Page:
Scientists in the past collected data in notebooks. In the digital age, we need scientific data and models to be Findable, Accessible, Interoperable, and Reusable, helping individuals, businesses, and governments make better informed decisions.

A fully connected information landscape using open, safe, accurate, “Wikipedia-like” sharing and linking of models can enable data-intensive science for decision making on a scale yet unimagined.

We want to share the methods and technologies we have built to achieve this vision. Join us to reach it faster.

The Integrated Modelling Partnership, begun in 2017, brings together institutions contributing to designing and building a fully integrated information landscape for the science of the future.

 

The partnership develops and maintains the IM worldview, the k.IM language and the k.LAB software stack. It provides training in semantic modelling and supports partners and users in creating unprecedented model-data integration in projects such as ARIES.

 

Become a partner to participate in building the vision, knowledge, and tools to support a more efficient, integrated, and democratic scientific process.

Learn moreBecome a partner

Four building blocks for one new approach

1. Semantics

The language used to describe scientific observations must be flexible and shareable, without ambiguity. It must efficiently address all the “W’s of information – what, where, when, why, and how – without becoming too large or complex to learn and use.

We have developed a base to define scientific worldviews – conceptualizations within which integration is practical, creating languages and tools to make the semantics of scientific observations easier to specify, understand, and use. We build and maintain one worldview, the IM worldview, geared toward describing scientific phenomena and problems related to Earth and its natural and human inhabitants.

2. Open, linkable data

Making data and models FAIR is complex and requires understanding of – and agreement on – the nature of all scientific information, including, but not limited to, adopting URIs and open standards.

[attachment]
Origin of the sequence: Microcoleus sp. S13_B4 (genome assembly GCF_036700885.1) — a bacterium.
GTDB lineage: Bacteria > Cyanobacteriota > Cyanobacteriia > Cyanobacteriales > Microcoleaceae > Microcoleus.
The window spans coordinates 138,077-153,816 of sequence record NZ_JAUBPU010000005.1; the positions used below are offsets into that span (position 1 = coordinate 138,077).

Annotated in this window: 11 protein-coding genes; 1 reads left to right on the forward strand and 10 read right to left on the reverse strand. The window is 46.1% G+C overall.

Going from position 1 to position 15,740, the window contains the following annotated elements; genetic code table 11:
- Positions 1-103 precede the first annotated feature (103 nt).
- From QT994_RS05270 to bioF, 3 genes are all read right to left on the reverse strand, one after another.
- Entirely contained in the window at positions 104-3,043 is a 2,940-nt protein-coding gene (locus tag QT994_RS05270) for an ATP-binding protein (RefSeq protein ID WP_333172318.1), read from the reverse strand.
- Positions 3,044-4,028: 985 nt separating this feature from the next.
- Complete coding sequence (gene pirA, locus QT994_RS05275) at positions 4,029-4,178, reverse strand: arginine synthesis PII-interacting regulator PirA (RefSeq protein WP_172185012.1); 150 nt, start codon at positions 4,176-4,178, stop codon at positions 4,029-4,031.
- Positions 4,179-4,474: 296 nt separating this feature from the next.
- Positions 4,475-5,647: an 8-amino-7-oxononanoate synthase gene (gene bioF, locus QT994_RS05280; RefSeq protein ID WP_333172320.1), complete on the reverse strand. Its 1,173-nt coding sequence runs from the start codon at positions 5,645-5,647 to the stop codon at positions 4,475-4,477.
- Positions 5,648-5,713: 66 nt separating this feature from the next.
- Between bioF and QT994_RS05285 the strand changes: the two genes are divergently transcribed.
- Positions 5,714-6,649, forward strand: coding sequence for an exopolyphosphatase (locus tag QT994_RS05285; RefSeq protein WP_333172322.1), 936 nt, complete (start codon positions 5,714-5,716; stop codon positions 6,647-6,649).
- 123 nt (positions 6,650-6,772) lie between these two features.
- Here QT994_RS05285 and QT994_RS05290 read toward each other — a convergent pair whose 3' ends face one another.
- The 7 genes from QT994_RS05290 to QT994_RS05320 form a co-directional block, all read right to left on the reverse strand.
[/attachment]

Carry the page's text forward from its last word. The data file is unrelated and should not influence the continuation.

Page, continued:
We provide an immediately actionable framework, with working infrastructure, to enable publishing of semantically annotated data as first-class research objects, so that they can be found online, read and understood by computers and humans alike.

An important part of our work is to provide a semantic skeleton for domain ontologies where existing vocabularies and resources can be reused and flourish, while ensuring fully consistent semantics throughout the most diverse information landscapes.

3. Open, linkable models

While today’s dialogue on interoperability focuses on data, it can help to see models and model components as other ways to make scientific observations. This enables a single, consistent discussion on how to semantically connect data to models and how to build and validate complex models from simple ones.

Powered by efficient and correct semantics, artificial intelligence can transparently match the right data and models to the chosen time, place, problem, and scale. This way, much of the complexity of building and running models can be handled by machines, with substantial advantages for science and decision making.

4. Software infrastructure

We believe in contributions that can start making positive change immediately. Our theoretical semantic integration work is complemented by an open-source software stack built and maintained by the Partnership. The software provides tools and interfaces for end users, modelers, and network administrators, aimed at simplifying the tasks of semantically describing, coding, and distributing data and models as much as possible.

We provide and maintain documentation, community resources for discussion, user support and bug reporting, and are creating tools for participatory, graphical model building that can be directly translated into templates for working models.